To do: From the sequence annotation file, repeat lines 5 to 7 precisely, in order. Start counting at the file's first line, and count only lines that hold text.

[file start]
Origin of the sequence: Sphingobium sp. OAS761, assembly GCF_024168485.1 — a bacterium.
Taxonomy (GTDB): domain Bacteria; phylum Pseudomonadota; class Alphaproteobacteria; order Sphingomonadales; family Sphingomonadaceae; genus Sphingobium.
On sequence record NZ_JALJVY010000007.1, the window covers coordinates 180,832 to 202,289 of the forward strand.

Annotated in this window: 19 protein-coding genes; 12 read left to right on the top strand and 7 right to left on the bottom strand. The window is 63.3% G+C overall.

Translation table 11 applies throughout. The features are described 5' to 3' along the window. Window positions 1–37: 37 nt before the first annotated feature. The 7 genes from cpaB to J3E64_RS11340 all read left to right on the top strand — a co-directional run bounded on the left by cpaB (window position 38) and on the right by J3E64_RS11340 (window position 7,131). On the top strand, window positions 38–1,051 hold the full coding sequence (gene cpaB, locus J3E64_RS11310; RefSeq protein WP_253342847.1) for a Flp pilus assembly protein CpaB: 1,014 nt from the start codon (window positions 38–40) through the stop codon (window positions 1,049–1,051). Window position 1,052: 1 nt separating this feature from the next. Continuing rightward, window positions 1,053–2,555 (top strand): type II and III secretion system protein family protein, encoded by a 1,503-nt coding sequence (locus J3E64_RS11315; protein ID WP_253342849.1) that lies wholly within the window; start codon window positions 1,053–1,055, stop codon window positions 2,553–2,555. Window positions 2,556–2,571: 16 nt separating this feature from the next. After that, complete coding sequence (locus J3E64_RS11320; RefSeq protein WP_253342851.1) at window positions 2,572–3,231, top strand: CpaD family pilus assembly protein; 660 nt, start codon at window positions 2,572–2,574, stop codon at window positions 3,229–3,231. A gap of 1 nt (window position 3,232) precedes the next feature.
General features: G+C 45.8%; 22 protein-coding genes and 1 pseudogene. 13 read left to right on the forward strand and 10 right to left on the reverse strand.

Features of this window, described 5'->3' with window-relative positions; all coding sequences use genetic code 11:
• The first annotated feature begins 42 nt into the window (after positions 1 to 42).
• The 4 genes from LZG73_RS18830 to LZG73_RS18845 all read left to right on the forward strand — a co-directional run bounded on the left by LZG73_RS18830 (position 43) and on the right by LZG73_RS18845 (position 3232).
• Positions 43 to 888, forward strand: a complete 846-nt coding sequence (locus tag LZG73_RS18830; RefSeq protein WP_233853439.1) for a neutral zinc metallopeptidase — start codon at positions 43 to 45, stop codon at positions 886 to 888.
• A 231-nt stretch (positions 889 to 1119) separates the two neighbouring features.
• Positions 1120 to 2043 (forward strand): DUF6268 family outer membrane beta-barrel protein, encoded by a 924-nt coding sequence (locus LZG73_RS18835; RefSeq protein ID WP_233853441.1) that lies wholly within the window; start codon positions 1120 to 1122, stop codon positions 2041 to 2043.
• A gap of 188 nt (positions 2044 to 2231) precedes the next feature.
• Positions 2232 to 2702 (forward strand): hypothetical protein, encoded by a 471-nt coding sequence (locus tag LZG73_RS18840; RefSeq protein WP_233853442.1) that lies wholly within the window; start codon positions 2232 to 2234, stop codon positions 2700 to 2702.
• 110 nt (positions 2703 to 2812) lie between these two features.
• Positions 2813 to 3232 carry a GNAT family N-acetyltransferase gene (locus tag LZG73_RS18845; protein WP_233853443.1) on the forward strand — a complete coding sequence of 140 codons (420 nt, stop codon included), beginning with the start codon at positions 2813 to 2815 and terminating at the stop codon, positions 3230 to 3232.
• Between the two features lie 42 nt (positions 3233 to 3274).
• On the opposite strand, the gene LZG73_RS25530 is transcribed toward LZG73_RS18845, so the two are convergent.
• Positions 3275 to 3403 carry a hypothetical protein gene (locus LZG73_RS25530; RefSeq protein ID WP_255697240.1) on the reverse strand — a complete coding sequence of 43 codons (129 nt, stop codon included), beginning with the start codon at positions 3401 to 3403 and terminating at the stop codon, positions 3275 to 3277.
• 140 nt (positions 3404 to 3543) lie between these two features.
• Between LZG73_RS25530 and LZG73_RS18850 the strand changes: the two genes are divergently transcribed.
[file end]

Translation table 11 applies throughout. The features are described 5' to 3' along the window. Window positions 1–37: 37 nt before the first annotated feature. The 7 genes from cpaB to J3E64_RS11340 all read left to right on the top strand — a co-directional run bounded on the left by cpaB (window position 38) and on the right by J3E64_RS11340 (window position 7,131). On the top strand, window positions 38–1,051 hold the full coding sequence (gene cpaB, locus J3E64_RS11310; RefSeq protein WP_253342847.1) for a Flp pilus assembly protein CpaB: 1,014 nt from the start codon (window positions 38–40) through the stop codon (window positions 1,049–1,051). Window position 1,052: 1 nt separating this feature from the next. Continuing rightward, window positions 1,053–2,555 (top strand): type II and III secretion system protein family protein, encoded by a 1,503-nt coding sequence (locus J3E64_RS11315; protein ID WP_253342849.1) that lies wholly within the window; start codon window positions 1,053–1,055, stop codon window positions 2,553–2,555. Window positions 2,556–2,571: 16 nt separating this feature from the next. After that, complete coding sequence (locus J3E64_RS11320; RefSeq protein WP_253342851.1) at window positions 2,572–3,231, top strand: CpaD family pilus assembly protein; 660 nt, start codon at window positions 2,572–2,574, stop codon at window positions 3,229–3,231. A gap of 1 nt (window position 3,232) precedes the next feature.
General features: G+C 45.8%; 22 protein-coding genes and 1 pseudogene. 13 read left to right on the forward strand and 10 right to left on the reverse strand.

Features of this window, described 5'->3' with window-relative positions; all coding sequences use genetic code 11: